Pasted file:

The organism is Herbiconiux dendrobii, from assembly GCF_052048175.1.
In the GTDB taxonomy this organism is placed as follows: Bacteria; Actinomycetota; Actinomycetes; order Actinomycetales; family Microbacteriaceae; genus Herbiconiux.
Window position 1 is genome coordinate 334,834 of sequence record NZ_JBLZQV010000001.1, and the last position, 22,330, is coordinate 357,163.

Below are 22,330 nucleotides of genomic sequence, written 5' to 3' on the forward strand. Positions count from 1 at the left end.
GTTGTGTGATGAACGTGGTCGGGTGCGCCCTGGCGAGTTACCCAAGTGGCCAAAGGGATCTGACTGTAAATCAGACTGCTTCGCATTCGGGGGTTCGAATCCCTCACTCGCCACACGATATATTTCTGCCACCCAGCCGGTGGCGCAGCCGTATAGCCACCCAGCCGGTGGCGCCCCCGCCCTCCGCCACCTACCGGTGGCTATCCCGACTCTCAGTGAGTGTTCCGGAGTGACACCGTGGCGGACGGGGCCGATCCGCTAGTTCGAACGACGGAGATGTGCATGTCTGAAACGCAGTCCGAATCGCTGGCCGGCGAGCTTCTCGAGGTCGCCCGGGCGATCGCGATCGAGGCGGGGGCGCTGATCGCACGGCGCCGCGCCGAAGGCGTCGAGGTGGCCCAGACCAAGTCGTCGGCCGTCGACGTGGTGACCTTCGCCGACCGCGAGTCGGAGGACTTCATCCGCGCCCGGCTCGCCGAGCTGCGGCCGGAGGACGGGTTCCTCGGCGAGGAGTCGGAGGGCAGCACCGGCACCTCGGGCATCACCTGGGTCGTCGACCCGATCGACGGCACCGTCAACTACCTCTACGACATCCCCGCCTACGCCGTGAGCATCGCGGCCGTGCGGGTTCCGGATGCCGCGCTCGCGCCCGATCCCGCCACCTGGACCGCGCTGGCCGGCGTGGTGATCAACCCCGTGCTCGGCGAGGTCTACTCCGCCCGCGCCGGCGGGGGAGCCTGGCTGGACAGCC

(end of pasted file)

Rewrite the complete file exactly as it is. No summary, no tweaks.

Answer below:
The organism is Herbiconiux dendrobii, from assembly GCF_052048175.1.
In the GTDB taxonomy this organism is placed as follows: Bacteria; Actinomycetota; Actinomycetes; order Actinomycetales; family Microbacteriaceae; genus Herbiconiux.
Window position 1 is genome coordinate 334,834 of sequence record NZ_JBLZQV010000001.1, and the last position, 22,330, is coordinate 357,163.

Below are 22,330 nucleotides of genomic sequence, written 5' to 3' on the forward strand. Positions count from 1 at the left end.
GTTGTGTGATGAACGTGGTCGGGTGCGCCCTGGCGAGTTACCCAAGTGGCCAAAGGGATCTGACTGTAAATCAGACTGCTTCGCATTCGGGGGTTCGAATCCCTCACTCGCCACACGATATATTTCTGCCACCCAGCCGGTGGCGCAGCCGTATAGCCACCCAGCCGGTGGCGCCCCCGCCCTCCGCCACCTACCGGTGGCTATCCCGACTCTCAGTGAGTGTTCCGGAGTGACACCGTGGCGGACGGGGCCGATCCGCTAGTTCGAACGACGGAGATGTGCATGTCTGAAACGCAGTCCGAATCGCTGGCCGGCGAGCTTCTCGAGGTCGCCCGGGCGATCGCGATCGAGGCGGGGGCGCTGATCGCACGGCGCCGCGCCGAAGGCGTCGAGGTGGCCCAGACCAAGTCGTCGGCCGTCGACGTGGTGACCTTCGCCGACCGCGAGTCGGAGGACTTCATCCGCGCCCGGCTCGCCGAGCTGCGGCCGGAGGACGGGTTCCTCGGCGAGGAGTCGGAGGGCAGCACCGGCACCTCGGGCATCACCTGGGTCGTCGACCCGATCGACGGCACCGTCAACTACCTCTACGACATCCCCGCCTACGCCGTGAGCATCGCGGCCGTGCGGGTTCCGGATGCCGCGCTCGCGCCCGATCCCGCCACCTGGACCGCGCTGGCCGGCGTGGTGATCAACCCCGTGCTCGGCGAGGTCTACTCCGCCCGCGCCGGCGGGGGAGCCTGGCTGGACAGCC